By Jason Snell
October 31, 2014 4:21 PM PT
Thirty days of creative abandon
Warning: This story has not been updated in several years and may contain out-of-date information.
Tomorrow is the start of NaNoWriMo. If you haven’t heard about it, it’s an annual worldwide event in which tens of thousands of people commit to writing 50,000 words during the month of November.
To write 50,000 words in 30 days, you have to write about 1,700 words per day. That’s not a huge amount, but you need to keep it up for thirty straight days. Like running a marathon or climbing a mountain, writing a novel is a major accomplishment that’s doable if you put your mind to it.
I’ve started (and finished!) the event six times, and liked it so much that I joined the board of directors of the nonprofit organization that runs NaNoWriMo in 2011. If you’ve ever promised yourself that one day you’d like to try writing a novel—as I did—maybe this is the year to finally make it happen.
Every year I hear from some people who say, “But I don’t think my novel is ever going to be published—so why should I even write it?” Why do pick-up basketball players play, knowing they’ll never make the NBA? Why do people who will never have their art exhibited in a museum paint pictures?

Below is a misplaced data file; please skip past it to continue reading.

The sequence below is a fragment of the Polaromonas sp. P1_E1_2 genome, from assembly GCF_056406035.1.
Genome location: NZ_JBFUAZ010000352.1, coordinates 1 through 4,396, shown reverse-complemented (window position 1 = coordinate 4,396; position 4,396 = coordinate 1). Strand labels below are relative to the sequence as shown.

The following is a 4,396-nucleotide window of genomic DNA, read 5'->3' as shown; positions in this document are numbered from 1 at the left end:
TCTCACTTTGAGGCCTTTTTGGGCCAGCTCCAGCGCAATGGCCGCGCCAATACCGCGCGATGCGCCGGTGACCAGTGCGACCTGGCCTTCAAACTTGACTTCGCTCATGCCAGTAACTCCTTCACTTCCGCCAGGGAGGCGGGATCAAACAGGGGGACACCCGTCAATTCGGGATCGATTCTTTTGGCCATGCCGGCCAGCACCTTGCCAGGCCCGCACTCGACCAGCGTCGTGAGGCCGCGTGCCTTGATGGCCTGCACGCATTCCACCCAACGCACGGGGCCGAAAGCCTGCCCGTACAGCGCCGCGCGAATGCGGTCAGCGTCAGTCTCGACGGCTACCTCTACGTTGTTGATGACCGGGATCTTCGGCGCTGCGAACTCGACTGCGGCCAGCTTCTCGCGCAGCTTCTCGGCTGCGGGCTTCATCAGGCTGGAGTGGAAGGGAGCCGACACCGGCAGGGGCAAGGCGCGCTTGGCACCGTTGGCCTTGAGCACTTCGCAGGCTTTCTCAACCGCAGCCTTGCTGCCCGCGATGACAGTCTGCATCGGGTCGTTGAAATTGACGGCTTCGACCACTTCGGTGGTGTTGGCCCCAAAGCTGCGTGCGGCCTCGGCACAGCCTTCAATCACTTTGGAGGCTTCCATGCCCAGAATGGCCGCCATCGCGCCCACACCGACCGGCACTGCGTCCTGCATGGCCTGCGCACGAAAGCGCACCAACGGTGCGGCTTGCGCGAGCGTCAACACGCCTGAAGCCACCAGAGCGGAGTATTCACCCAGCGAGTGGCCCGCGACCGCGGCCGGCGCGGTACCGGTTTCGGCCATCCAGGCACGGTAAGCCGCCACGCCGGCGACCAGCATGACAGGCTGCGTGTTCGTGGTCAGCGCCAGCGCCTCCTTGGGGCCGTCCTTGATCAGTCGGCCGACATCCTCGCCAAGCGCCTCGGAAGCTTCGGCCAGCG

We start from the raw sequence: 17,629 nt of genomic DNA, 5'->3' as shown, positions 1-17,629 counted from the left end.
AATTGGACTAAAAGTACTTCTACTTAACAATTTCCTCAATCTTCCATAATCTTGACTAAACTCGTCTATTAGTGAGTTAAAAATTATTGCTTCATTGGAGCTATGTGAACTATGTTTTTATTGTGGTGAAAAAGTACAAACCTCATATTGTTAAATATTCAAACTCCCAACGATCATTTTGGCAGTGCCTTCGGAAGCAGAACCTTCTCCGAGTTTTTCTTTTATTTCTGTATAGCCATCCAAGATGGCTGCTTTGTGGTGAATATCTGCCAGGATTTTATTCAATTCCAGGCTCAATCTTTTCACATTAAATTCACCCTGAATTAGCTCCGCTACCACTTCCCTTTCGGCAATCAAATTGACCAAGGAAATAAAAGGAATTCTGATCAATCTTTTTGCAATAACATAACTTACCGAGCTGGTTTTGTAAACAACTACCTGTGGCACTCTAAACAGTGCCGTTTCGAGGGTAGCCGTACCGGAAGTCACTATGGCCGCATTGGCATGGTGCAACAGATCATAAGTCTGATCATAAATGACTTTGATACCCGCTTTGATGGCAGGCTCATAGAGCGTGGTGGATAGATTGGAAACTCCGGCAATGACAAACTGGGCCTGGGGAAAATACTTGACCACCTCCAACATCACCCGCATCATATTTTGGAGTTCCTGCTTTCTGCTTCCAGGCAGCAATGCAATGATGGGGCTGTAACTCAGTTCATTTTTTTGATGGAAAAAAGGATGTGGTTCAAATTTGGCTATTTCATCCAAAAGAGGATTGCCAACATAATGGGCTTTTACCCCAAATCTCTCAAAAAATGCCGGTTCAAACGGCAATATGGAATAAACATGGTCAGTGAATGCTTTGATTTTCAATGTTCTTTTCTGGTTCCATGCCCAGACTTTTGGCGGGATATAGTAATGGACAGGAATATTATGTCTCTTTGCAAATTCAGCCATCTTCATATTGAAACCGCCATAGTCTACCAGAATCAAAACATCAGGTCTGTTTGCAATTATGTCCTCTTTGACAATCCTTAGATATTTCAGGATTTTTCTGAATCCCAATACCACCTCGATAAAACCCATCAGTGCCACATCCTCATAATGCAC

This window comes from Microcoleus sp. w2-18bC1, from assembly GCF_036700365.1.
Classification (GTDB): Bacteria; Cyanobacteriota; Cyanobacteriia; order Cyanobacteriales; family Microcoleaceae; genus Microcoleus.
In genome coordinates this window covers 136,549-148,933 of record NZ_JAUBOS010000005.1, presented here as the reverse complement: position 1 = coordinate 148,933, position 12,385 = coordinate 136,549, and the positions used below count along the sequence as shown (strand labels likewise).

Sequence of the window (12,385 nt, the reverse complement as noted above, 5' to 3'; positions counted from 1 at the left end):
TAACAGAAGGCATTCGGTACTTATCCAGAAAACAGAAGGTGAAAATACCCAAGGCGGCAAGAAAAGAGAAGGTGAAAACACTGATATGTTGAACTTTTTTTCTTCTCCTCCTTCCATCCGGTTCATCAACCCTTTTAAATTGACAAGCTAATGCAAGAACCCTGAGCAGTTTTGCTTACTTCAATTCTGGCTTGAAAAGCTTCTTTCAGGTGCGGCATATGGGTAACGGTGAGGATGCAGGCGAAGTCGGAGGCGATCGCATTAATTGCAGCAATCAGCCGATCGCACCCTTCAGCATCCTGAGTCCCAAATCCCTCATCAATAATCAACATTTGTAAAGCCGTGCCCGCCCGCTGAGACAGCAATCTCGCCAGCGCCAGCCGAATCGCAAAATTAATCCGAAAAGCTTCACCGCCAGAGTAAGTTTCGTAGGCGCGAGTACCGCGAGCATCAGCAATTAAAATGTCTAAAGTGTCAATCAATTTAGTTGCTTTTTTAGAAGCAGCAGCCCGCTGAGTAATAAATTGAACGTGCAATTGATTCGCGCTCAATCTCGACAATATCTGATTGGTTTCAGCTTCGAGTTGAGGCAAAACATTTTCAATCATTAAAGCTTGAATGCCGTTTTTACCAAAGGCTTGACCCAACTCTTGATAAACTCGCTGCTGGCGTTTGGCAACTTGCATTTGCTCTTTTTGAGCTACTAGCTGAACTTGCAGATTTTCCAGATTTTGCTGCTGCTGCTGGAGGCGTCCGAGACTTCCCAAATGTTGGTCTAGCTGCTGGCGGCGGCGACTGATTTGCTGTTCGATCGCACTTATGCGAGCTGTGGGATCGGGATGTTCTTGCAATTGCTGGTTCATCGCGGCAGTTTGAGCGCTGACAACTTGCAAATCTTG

Sure, it’s nice to publish novels—I hope to do that sometime myself—but it’s not the point. Unlocking your creativity is, and I’m not just using a marketing buzzphrase when I say that. The act of writing every day, of inventing characters and situations and thinking about what you like about your favorite books and movies and assembling plots and all the rest… it can change how you feel about yourself and alter your relationship with the entertainment you consume.
In addition, NaNoWriMo is about community. There are online support forums, of course, but all around the world there are local groups who meet regularly during the month of November for “write-ins.”
NaNoWriMo is absolutely free, (though of course your donations are appreciated.)
As for me, I write my novels in Scrivener, an excellent program for organizing and writing complex projects that’s also a NaNoWriMo sponsor. Another excellent program I own, Highland, is on sale for NaNoWriMo and also a fun writing tool.
But truth be told, you can write in any app you want. Your creativity is what matters, whether you’re writing in Word or TextEdit or Pages or BBEdit or Google Docs. Give it a try.
If you appreciate articles like this one, support us by becoming a Six Colors subscriber. Subscribers get access to an exclusive podcast, members-only stories, and a special community.